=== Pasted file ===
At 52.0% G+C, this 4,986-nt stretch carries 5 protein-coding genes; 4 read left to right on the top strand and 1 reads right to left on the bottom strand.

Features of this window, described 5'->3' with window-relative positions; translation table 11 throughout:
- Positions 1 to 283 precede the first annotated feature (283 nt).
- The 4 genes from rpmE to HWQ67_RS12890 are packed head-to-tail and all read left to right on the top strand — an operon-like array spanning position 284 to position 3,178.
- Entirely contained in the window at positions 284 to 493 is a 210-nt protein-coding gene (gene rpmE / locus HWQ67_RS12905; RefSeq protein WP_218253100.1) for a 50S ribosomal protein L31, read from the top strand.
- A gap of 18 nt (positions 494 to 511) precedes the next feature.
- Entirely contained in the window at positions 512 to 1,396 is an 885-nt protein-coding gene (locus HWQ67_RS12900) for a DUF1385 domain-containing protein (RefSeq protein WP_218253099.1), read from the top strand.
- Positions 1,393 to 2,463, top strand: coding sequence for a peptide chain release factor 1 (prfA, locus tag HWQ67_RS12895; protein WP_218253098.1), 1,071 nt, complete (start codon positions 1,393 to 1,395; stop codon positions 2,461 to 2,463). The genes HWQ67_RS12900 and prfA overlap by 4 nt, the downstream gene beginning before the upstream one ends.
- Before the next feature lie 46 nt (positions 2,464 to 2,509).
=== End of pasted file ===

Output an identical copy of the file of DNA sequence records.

At 52.0% G+C, this 4,986-nt stretch carries 5 protein-coding genes; 4 read left to right on the top strand and 1 reads right to left on the bottom strand.

Features of this window, described 5'->3' with window-relative positions; translation table 11 throughout:
- Positions 1 to 283 precede the first annotated feature (283 nt).
- The 4 genes from rpmE to HWQ67_RS12890 are packed head-to-tail and all read left to right on the top strand — an operon-like array spanning position 284 to position 3,178.
- Entirely contained in the window at positions 284 to 493 is a 210-nt protein-coding gene (gene rpmE / locus HWQ67_RS12905; RefSeq protein WP_218253100.1) for a 50S ribosomal protein L31, read from the top strand.
- A gap of 18 nt (positions 494 to 511) precedes the next feature.
- Entirely contained in the window at positions 512 to 1,396 is an 885-nt protein-coding gene (locus HWQ67_RS12900) for a DUF1385 domain-containing protein (RefSeq protein WP_218253099.1), read from the top strand.
- Positions 1,393 to 2,463, top strand: coding sequence for a peptide chain release factor 1 (prfA, locus tag HWQ67_RS12895; protein WP_218253098.1), 1,071 nt, complete (start codon positions 1,393 to 1,395; stop codon positions 2,461 to 2,463). The genes HWQ67_RS12900 and prfA overlap by 4 nt, the downstream gene beginning before the upstream one ends.
- Before the next feature lie 46 nt (positions 2,464 to 2,509).